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Manufacturing Processes - Injection Moulding Process

Updated on October 15, 2014

Injection Moulding Process

The injection moulding process fits under the general category of casting as a manufacturing process. This may seem surprising as the process is dedicated to the production of plastic, rubber and composite components. There are however similarities between pressure die casting and injection moulding in that the molten polymer is forced at high pressure into a metal mould. The mould in an injection moulding process is cooled which promotes a faster solidification time.

The process is suited to complex 3D shapes but has limitations with respect to thick sections which can prove problematic for injection moulding. Also, to prevent distortion, it is usually better to design components to have uniform sections and to make allowances for shrinkage.

The normal mode of operation of an injection moulding process is to open and close the mould using a hydraulic arrangement. The material is fed via a feed hopper, usually in granular form, into a heated screw feed arrangement, raised in temperature to between 220C and 270C. There is a back flow stop valve to prevent back feed of the material once injected into the charge chamber and a hydraulic arrangement is used to push the feed screw forward forcing the material into the mould. This aspect of the system is known as an injection moulding reciprocating feed screw arrangement.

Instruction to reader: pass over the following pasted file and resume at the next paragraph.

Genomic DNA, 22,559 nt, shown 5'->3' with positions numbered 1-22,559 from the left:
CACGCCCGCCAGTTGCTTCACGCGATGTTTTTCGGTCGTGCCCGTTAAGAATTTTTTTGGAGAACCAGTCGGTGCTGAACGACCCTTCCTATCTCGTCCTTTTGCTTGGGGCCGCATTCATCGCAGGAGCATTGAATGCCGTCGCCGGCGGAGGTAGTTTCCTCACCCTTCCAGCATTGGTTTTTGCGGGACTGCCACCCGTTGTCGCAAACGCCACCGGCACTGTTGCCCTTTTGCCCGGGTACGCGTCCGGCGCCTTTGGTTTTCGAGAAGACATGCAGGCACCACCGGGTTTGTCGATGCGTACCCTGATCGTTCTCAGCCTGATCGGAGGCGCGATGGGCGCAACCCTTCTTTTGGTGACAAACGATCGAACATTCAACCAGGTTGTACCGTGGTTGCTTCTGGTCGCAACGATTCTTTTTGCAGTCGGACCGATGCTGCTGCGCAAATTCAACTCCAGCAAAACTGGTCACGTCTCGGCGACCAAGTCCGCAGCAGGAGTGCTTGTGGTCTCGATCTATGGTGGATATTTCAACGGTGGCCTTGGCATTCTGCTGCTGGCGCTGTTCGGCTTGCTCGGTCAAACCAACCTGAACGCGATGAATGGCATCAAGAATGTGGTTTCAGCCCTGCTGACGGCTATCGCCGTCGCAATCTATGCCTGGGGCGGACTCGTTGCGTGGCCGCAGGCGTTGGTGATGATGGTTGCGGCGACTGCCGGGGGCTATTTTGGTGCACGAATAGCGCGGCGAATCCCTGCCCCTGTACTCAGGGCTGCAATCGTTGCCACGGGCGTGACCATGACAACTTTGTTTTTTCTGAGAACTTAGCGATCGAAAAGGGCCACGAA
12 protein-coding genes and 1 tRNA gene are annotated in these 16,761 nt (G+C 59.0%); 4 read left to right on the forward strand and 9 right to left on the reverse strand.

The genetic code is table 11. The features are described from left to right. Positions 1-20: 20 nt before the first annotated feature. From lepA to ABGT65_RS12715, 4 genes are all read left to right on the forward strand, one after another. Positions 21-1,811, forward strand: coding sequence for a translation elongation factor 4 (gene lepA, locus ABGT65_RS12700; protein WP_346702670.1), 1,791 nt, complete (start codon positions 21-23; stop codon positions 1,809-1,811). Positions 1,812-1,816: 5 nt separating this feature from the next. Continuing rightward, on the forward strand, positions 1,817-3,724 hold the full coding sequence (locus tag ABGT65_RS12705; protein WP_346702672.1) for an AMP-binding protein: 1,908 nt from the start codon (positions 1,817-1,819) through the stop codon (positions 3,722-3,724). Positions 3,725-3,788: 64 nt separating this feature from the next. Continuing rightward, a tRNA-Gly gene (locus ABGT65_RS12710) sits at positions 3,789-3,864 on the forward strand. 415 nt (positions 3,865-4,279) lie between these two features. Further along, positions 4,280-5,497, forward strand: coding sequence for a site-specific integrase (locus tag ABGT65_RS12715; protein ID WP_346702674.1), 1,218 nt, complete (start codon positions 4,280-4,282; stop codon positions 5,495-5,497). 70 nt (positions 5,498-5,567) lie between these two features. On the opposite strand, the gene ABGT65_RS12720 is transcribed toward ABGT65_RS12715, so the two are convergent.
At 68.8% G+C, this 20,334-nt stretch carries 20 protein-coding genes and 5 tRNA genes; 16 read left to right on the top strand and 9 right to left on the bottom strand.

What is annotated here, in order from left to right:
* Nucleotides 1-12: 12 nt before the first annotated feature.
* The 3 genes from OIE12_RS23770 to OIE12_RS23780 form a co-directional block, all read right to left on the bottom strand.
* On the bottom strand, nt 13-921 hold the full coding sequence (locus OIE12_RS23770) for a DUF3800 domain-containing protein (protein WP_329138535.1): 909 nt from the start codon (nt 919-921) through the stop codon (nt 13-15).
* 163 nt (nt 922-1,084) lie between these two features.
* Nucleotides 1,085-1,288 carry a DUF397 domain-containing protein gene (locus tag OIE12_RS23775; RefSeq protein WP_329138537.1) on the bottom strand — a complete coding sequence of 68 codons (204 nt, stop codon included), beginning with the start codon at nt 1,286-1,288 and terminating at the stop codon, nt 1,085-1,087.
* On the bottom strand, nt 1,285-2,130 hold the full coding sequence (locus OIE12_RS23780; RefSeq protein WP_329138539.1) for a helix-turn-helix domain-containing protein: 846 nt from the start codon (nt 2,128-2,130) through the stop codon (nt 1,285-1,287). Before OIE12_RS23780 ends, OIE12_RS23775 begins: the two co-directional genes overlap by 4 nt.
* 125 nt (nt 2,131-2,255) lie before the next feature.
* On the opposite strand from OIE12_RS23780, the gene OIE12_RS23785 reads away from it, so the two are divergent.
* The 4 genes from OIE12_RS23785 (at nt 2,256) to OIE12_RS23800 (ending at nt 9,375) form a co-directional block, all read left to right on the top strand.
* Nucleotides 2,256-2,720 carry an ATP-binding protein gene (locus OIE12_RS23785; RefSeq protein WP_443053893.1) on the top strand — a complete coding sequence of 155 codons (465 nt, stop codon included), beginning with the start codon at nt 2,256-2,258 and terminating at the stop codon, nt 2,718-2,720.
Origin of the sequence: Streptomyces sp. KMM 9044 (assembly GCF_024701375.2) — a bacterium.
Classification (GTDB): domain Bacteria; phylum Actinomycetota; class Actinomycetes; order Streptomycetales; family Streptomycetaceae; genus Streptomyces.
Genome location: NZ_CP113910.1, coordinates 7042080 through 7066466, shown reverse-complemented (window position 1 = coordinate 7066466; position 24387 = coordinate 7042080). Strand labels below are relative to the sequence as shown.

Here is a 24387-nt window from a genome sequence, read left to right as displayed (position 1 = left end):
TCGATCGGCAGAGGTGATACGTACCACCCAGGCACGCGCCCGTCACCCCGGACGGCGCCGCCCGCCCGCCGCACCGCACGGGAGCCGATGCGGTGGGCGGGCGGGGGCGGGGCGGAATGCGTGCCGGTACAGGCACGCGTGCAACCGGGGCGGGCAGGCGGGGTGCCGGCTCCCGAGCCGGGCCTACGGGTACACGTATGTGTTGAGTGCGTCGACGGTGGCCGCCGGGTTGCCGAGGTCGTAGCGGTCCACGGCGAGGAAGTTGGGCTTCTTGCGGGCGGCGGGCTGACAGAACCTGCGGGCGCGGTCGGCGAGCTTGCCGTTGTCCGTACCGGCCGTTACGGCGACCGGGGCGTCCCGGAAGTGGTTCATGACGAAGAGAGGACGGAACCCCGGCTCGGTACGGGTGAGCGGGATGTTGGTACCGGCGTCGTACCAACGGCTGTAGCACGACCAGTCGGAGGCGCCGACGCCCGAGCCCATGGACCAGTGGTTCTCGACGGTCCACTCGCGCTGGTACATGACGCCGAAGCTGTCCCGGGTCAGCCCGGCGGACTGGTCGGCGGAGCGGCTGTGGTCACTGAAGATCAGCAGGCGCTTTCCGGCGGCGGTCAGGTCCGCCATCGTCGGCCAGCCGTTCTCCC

Pros

  1. Suitable for all thermoplastic materials, some thermosetting plastics, some elastomers and rubber
  2. Capable of maintaining close tolerance production down to +/- 2 thousandths of an inch (more typically 8 thousandths)
  3. Suitable for complex 3D shapes
  4. Mechanical properties of the material are largely unaffected

Cons

  1. High operating costs due to required equipment
  2. Only suited to high volume production due to equipment costs
  3. Relatively high waste material, although thermoplastic materials can be recycled

The injection moulding process lends itself very well to the mass production of a multitude of cheap plastic components ranging from items such as bottle tops, children's toys, combs and industrial components that are often disposable items. Many of these can be recycled at the end of their useful life if they are produced in thermoplastic material.

Injection Moulding Schematic

Schematic provided by Brockey, February 2009 and used here under the Creative Commons license ref: http://creativecommons.org/licenses/by-sa/2.0/deed.en
Schematic provided by Brockey, February 2009 and used here under the Creative Commons license ref: http://creativecommons.org/licenses/by-sa/2.0/deed.en

Injection Moulding Process

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